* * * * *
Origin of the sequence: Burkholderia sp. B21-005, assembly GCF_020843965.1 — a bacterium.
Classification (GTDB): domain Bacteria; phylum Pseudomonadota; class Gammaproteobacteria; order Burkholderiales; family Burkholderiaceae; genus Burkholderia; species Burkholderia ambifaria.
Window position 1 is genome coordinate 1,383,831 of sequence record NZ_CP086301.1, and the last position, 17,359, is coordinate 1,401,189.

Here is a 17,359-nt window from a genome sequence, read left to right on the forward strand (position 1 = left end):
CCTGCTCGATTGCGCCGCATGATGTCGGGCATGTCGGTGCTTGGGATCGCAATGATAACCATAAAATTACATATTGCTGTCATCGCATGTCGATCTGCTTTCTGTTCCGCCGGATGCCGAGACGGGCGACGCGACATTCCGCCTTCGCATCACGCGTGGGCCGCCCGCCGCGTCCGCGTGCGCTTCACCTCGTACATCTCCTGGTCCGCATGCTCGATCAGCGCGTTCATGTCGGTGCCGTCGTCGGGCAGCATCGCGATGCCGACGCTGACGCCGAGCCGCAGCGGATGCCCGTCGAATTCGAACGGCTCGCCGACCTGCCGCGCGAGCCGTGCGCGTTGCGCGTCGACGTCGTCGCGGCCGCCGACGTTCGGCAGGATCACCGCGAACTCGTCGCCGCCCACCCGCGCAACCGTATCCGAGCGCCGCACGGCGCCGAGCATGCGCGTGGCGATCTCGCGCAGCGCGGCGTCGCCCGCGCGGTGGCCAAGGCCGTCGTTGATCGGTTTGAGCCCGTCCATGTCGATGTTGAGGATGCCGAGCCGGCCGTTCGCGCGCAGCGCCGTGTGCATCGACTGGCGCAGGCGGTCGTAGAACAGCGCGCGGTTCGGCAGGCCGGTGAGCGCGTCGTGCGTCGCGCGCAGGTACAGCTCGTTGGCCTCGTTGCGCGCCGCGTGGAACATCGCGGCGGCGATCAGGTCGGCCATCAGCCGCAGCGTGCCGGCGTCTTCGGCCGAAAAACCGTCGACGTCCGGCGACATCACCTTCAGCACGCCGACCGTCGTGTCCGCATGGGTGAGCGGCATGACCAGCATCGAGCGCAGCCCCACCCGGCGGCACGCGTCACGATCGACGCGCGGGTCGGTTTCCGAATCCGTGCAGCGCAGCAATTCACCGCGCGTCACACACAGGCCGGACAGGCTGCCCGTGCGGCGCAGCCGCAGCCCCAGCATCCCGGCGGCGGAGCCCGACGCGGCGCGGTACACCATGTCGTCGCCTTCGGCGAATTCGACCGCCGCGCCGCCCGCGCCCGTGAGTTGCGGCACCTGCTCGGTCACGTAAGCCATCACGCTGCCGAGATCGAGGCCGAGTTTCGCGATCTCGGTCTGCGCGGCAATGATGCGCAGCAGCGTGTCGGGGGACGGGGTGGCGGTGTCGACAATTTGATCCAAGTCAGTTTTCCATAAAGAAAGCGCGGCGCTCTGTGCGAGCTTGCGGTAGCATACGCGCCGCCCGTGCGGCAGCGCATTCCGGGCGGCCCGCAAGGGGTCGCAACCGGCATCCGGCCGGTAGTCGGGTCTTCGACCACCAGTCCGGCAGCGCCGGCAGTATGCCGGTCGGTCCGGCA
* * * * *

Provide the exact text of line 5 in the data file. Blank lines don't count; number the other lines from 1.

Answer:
CCTGCTCGATTGCGCCGCATGATGTCGGGCATGTCGGTGCTTGGGATCGCAATGATAACCATAAAATTACATATTGCTGTCATCGCATGTCGATCTGCTTTCTGTTCCGCCGGATGCCGAGACGGGCGACGCGACATTCCGCCTTCGCATCACGCGTGGGCCGCCCGCCGCGTCCGCGTGCGCTTCACCTCGTACATCTCCTGGTCCGCATGCTCGATCAGCGCGTTCATGTCGGTGCCGTCGTCGGGCAGCATCGCGATGCCGACGCTGACGCCGAGCCGCAGCGGATGCCCGTCGAATTCGAACGGCTCGCCGACCTGCCGCGCGAGCCGTGCGCGTTGCGCGTCGACGTCGTCGCGGCCGCCGACGTTCGGCAGGATCACCGCGAACTCGTCGCCGCCCACCCGCGCAACCGTATCCGAGCGCCGCACGGCGCCGAGCATGCGCGTGGCGATCTCGCGCAGCGCGGCGTCGCCCGCGCGGTGGCCAAGGCCGTCGTTGATCGGTTTGAGCCCGTCCATGTCGATGTTGAGGATGCCGAGCCGGCCGTTCGCGCGCAGCGCCGTGTGCATCGACTGGCGCAGGCGGTCGTAGAACAGCGCGCGGTTCGGCAGGCCGGTGAGCGCGTCGTGCGTCGCGCGCAGGTACAGCTCGTTGGCCTCGTTGCGCGCCGCGTGGAACATCGCGGCGGCGATCAGGTCGGCCATCAGCCGCAGCGTGCCGGCGTCTTCGGCCGAAAAACCGTCGACGTCCGGCGACATCACCTTCAGCACGCCGACCGTCGTGTCCGCATGGGTGAGCGGCATGACCAGCATCGAGCGCAGCCCCACCCGGCGGCACGCGTCACGATCGACGCGCGGGTCGGTTTCCGAATCCGTGCAGCGCAGCAATTCACCGCGCGTCACACACAGGCCGGACAGGCTGCCCGTGCGGCGCAGCCGCAGCCCCAGCATCCCGGCGGCGGAGCCCGACGCGGCGCGGTACACCATGTCGTCGCCTTCGGCGAATTCGACCGCCGCGCCGCCCGCGCCCGTGAGTTGCGGCACCTGCTCGGTCACGTAAGCCATCACGCTGCCGAGATCGAGGCCGAGTTTCGCGATCTCGGTCTGCGCGGCAATGATGCGCAGCAGCGTGTCGGGGGACGGGGTGGCGGTGTCGACAATTTGATCCAAGTCAGTTTTCCATAAAGAAAGCGCGGCGCTCTGTGCGAGCTTGCGGTAGCATACGCGCCGCCCGTGCGGCAGCGCATTCCGGGCGGCCCGCAAGGGGTCGCAACCGGCATCCGGCCGGTAGTCGGGTCTTCGACCACCAGTCCGGCAGCGCCGGCAGTATGCCGGTCGGTCCGGCA